So he charged the two biomedical engineering majors with testing the materials against a variety of microbes, including Escherichia coli (e. coli), Methicillin-resistant Staphylococcus aureus (MRSA), and Staphylococcus epidermidis (S. epidermidis), an opportunistic pathogen that is the most common source of infections on embedded medical devices.
The students obtained promising results on the polymer’s resistance to S. epidermidis, and they got excited about the idea of applying it to artificial joints.
But they quickly realized that exploring such an ambitious application wasn’t a feasible goal for an undergraduate research project, so they turned their attention to applications like keyboard covers and touchscreen coatings, where there is a broad potential market, from day care centers and schools to nursing homes and hospitals.
The pair learned a lot about aseptic laboratory procedures, but they also received unexpected lessons about the nature of the research process.
“Everything took longer than we expected,” says Koriakin. “But it was also reassuring that every time we talked to our advisers, they said, ‘That’s just research. You’re doing great.’”
The Entrepreneurial Village
The following UD faculty members supported the work of the Welch Summer Interns in a variety of ways, from project definition and lab training to problem troubleshooting and market identification:
• Theresa Della-Volpe, lab coordinator, Department of Biological Sciences.
• Dan Freeman, director, Horn Program in Entrepreneurship.
• Christine Hoch, instructor, School of Nursing.
• John Rabolt, Karl W. and Renate Boer Professor, Department of Materials Science and Engineering.
• Dustyn Roberts, assistant professor of instruction, Department of Mechanical Engineering.
• Yushan Yan, Distinguished Engineering Professor, Department of Chemical and Biomolecular Engineering; associate dean for research and entrepreneurship, College of Engineering.
About David Welch
David Welch earned a bachelor’s degree in electrical engineering at UD in 1981 and then went on to complete his doctorate at Cornell University. Welch went to California after graduate school to join SDL, a leader in high power semiconductor lasers, as a research scientist in 1985.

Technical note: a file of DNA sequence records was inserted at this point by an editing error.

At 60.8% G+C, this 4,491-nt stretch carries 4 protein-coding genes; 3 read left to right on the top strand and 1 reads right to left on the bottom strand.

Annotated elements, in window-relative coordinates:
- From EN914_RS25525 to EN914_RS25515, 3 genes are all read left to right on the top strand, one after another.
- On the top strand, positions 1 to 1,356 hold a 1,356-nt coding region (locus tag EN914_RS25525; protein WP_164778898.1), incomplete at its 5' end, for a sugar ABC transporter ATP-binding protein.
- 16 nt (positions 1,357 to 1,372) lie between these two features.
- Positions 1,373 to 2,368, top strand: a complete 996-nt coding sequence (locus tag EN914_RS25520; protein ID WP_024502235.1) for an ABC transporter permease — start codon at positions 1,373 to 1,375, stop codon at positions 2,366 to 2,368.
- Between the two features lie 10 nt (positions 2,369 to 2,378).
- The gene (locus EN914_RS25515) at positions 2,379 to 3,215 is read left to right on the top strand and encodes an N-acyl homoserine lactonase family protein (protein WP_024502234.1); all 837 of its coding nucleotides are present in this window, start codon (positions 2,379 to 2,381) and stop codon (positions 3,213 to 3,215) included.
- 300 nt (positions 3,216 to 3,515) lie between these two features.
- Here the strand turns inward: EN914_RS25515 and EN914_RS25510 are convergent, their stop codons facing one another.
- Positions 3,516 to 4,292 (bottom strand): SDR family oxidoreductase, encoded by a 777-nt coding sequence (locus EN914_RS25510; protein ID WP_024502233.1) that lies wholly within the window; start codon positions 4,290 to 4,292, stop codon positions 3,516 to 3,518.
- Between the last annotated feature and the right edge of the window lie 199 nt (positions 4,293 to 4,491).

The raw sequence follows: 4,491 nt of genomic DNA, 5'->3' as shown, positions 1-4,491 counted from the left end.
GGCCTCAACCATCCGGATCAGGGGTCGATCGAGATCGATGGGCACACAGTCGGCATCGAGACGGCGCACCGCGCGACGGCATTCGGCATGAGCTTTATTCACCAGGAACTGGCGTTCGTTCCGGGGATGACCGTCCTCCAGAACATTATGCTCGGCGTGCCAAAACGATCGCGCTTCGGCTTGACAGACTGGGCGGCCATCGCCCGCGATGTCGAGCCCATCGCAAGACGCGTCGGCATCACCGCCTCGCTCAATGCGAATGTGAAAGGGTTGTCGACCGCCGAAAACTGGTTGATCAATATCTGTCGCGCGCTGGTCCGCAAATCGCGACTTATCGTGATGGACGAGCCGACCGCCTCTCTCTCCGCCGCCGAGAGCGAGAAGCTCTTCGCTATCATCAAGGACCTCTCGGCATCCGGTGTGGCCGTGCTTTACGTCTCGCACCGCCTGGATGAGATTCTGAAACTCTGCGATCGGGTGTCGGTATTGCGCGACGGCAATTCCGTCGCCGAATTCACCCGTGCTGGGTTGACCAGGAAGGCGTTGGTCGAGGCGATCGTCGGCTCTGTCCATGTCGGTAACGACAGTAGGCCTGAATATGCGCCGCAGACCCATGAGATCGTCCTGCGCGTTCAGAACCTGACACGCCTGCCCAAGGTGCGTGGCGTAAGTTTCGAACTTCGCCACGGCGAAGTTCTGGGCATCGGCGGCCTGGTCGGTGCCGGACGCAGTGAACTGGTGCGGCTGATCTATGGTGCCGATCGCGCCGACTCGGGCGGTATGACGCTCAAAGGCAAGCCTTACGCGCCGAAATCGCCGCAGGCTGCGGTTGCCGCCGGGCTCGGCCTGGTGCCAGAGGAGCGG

After rising to the role of chief technical officer and vice president of corporate development at SDL, he identified, negotiated, and completed several corporate acquisitions, culminating in the merger of SDL with JDS Uniphase. In 2001, Welch co-founded Infinera, a manufacturer of optical telecommunications systems based in Sunnyvale, California. He currently serves as its president and sits on the board of directors.
Welch holds over 130 patents in optical transmission technologies, and he has authored more than 300 technical publications in the same field. A fellow of both the Optical Society of America and the Institute of Electrical and Electronics Engineers, he has been awarded the Adolph Lomb Medal, the Joseph Fraunhofer Award, and the John Tyndall Award in recognition of his technical contributions to the optical industry.
Welch has been a strong supporter of the College of Engineering and the Department of Electrical and Computer Engineering, particularly in terms of providing faculty resources. He is currently a member of the College of Engineering Advisory Council.
He was elected to the National Academy of Engineering in 2016 for his contributions to high-power semiconductor lasers and photonic integrated circuits.